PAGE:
Abstract: Background & Aims: Diabetes is a very important factor for stroke due to blocked blood vessels. It can involve systemic and cerebrovascular arteries at the same time via microangiopathy and macroangiopathy. This project aimed to compare the intima-media thickness of carotid artery in children with diabetes type and the control group. Methods: In this case-control study, 50 children with the age of 5-18 years were enrolled in two equal groups of patients and controls. After obtaining informed consent and completing the demographic data, carotid artery ultrasound, lipid profile test and checking random blood pressure was conducted for the subjects. Then, the data were statistically analyzed using SPSS software. Results: The mean intima-media thickness of the carotid artery was 0.45 ± 0.09 and 0.38 ± 0.06 in control and patient groups, respectively. There was a statistically significant difference between the two groups (P = 0.004). Conclusion: The intima-media thickness of the carotid artery and serum lipid profiles in children with diabetes was significantly higher than the control group. In addition, in children with diabetes, the systolic blood pressure was significantly correlated with the increased intima-media thickness of the carotid artery.
      PubDate: 2016-05-29
      Issue No: Vol. 23 (2016)
  • Inhibition of Amyloid Fibrils Formation from Hen Egg White Lysozyme by
           Satureia Hortensis Extract and its Effect on Learning and Spatial Memory
           of Rats

    • Authors: Hasan Ramshini, Nayerreh Kosari, Shahriar Saeidian
      Abstract: Background & Aims: Alzheimer's disease is a neurodegenerative disorder characterized by the abnormal aggregation of amyloid-β plaques in the brain. Although several studies have been done for finding effective medicines in the treatment of this disease, a drug that inhibits amyloid β aggregation and ameliorates the disorder has not been approved so far. One important therapeutic approach is use of herbal extracts which are rich in aromatic compounds. In the present study, we induced amyloid aggregation in hen egg white lysozyme (HEWL), and the therapeutic efficacy of Satureia hortensis extract on amyloid aggregation inhibition, learning and spatial memory of rats were investigated. Methods: A total of 24 male wistar rates (250-280 gr) were divided into the 4 groups (n=4): control, scopolamine- received, lysozyme- received, and lysozyme- received in presence of Satureia hortensis extract. Morris Water maze was used for studying the learning and spatial memory. Results: The results showed that the hippocampal injection of HEWL causes damage to the spatial memory of rats, but amyloid aggregation formed in the presence of Satureia hortensis is not toxic and has, no significant effect on spatial memory of rat. Conclusions: These observations suggest that Satureia hortensis extract is capable of inhibiting amyloid aggregation. Morover, the study showed the importance of using model proteins as a valid tool in studies on Alzheimer’s disease.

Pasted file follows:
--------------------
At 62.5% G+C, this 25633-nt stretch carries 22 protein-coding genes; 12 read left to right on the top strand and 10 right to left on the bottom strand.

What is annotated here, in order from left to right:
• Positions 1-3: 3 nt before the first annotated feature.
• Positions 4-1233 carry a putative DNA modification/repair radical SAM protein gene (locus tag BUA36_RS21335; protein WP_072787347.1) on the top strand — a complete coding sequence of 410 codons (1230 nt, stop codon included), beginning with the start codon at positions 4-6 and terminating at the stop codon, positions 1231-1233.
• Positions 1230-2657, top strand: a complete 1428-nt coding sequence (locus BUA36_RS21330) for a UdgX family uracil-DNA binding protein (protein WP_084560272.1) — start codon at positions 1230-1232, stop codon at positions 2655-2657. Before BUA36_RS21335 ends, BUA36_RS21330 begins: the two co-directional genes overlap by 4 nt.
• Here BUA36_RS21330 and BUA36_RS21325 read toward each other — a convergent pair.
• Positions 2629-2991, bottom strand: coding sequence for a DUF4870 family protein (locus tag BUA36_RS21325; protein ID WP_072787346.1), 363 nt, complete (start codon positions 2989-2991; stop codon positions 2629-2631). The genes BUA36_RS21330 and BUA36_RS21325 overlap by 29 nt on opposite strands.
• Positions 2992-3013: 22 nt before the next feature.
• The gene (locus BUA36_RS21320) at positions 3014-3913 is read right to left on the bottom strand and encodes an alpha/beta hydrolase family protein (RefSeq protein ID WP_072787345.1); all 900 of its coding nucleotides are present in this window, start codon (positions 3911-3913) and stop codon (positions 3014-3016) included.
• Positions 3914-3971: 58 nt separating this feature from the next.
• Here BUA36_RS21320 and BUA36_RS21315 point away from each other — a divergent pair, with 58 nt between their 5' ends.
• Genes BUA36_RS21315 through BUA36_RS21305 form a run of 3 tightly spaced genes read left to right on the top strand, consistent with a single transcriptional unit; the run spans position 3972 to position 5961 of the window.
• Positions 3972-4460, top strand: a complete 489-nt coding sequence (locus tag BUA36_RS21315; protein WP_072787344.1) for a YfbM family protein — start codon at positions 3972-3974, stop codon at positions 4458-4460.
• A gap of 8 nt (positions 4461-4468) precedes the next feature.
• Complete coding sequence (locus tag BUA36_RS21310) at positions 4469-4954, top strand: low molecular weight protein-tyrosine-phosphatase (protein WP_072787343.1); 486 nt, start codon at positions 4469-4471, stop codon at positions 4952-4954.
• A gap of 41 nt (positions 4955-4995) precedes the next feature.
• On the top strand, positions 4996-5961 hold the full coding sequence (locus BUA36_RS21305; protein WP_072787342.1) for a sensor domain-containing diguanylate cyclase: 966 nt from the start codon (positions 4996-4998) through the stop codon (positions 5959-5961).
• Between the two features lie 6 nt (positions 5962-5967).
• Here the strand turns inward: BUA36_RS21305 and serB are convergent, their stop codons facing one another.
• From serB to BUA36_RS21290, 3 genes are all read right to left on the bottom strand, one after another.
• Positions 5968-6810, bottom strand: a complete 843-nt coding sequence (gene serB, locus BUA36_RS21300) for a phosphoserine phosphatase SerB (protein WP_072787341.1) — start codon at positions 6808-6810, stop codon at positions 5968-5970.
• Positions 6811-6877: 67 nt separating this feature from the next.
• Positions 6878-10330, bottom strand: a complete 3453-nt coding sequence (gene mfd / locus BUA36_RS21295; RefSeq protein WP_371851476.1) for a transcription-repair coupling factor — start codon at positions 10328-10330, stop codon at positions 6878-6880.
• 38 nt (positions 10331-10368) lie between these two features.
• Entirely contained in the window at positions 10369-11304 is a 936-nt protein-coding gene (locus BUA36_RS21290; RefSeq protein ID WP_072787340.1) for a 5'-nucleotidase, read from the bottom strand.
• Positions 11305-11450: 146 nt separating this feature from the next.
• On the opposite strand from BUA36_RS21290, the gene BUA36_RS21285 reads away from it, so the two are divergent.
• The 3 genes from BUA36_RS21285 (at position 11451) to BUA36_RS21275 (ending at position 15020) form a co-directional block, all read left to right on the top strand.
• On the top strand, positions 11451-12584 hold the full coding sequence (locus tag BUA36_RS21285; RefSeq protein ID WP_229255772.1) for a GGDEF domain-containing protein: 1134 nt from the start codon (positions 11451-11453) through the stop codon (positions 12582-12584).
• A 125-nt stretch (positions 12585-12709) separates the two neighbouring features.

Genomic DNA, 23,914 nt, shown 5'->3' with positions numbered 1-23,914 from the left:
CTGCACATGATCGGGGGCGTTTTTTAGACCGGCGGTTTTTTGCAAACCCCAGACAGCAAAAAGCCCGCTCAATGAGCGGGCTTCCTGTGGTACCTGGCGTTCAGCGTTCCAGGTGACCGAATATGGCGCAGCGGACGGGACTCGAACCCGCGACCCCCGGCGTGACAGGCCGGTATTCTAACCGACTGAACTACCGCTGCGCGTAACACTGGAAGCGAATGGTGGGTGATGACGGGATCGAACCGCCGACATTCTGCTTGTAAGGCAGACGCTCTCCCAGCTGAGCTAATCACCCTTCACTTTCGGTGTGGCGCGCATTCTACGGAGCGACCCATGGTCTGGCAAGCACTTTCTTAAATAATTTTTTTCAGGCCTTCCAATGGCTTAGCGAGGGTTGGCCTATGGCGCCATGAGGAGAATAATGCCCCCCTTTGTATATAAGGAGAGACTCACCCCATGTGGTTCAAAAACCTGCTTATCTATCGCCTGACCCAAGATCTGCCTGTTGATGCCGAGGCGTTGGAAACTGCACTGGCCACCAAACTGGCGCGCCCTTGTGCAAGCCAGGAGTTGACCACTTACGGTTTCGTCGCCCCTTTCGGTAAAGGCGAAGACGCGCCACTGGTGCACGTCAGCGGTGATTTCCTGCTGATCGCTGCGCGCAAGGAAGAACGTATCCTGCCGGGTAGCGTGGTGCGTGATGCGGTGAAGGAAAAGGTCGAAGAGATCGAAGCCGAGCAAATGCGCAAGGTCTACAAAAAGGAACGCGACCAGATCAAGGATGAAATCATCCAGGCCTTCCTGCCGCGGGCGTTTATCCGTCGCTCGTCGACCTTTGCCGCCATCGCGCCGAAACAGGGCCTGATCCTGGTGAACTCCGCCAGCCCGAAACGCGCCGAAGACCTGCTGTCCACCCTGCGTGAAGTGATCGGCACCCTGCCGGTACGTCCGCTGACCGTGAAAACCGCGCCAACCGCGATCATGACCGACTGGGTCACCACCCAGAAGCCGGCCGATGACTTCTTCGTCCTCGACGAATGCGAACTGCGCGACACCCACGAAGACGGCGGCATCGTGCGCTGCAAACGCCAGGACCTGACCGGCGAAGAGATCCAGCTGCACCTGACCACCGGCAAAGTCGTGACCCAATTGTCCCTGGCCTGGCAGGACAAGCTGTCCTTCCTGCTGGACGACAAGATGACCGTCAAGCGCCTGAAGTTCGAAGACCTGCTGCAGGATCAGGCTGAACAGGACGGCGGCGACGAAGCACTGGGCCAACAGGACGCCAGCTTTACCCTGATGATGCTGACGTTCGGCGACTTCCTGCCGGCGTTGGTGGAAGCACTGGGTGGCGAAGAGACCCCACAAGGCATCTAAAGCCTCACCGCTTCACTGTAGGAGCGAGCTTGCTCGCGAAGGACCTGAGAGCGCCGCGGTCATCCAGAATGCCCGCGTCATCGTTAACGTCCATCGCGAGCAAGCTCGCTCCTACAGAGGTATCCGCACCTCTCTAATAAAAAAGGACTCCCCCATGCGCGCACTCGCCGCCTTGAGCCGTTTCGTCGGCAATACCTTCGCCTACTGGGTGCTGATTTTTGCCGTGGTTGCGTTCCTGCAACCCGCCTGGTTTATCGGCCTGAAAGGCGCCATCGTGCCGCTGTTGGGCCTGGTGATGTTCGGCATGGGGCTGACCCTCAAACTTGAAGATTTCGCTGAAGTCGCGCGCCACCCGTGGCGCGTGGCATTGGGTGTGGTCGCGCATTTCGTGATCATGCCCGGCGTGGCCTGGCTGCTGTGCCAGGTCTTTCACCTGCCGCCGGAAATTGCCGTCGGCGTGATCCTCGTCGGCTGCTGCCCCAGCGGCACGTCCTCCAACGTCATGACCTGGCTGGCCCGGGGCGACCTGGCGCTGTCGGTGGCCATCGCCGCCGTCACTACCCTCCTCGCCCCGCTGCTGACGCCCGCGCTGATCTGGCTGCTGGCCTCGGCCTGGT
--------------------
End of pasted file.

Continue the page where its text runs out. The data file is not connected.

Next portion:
PubDate: 2016-05-29
      Issue No: Vol. 23 (2016)
  • A Comparative Study on the Effect of Endurance and Resistance Training on
           Angiogenesis Factors in Elderly Diabetic Patients

    • Authors: Mitra Sobhanipour, Hamid Marefati, Ahmad Gholamhosseinian Najar
      Abstract: Background & Aims: The main long-term problems of chronic diabetes are cardiovascular complications classified as micro/macro-vascular complications. The consequences for patients include cardiovascular diseases, nephropathy, retinopathy, and so on. Due to the effect of exercise on tissue blood flow distribution and the different nature of the two types of resistance and aerobic exercises, this study aimed to compare the effect of aerobic and resistance trainings on angiostatinlevel of men with type 2 diabetes. Methods: A total of 26 men with type 2 diabetes (mean age: 64.56±11.3 years, mean weight: 68.50±5.42 kg, mean height: 150±43.162 cm and 10- year history of diabetes) referred to Kerman Diabetes Center were purposefully selected and randomly divided into two groups of aerobic and resistance trainings. After being familiarized with the research protocol, subjects did resistance exercises based on a percentage of the maximal strength (1 RM) and the endurance exercise with the intensity of percentage of maximum consumed oxygen three sessions in week (40-60 minutes each session) and for 12 weeks. Blood samples before and 24 hours after the last training session were collected. For comparison within the groups, independent t- test and for comparison between groups, repeated measure two-way ANOVA were used. Results: Serum anigiostatin level and VEGFR showed no significant difference between the two groups (P=0.116, P=0.218 respectively), but groups showed significant increase in serum angiostatinlevel and VEGFR after the intervention (P<0.05). Conclusion: The results showed that twelve weeks of resistance and aerobic exercises can improve of men with type 2 diabetes and increases their anigiostatin level but non significantly.
      PubDate: 2016-05-29
      Issue No: Vol. 23 (2016)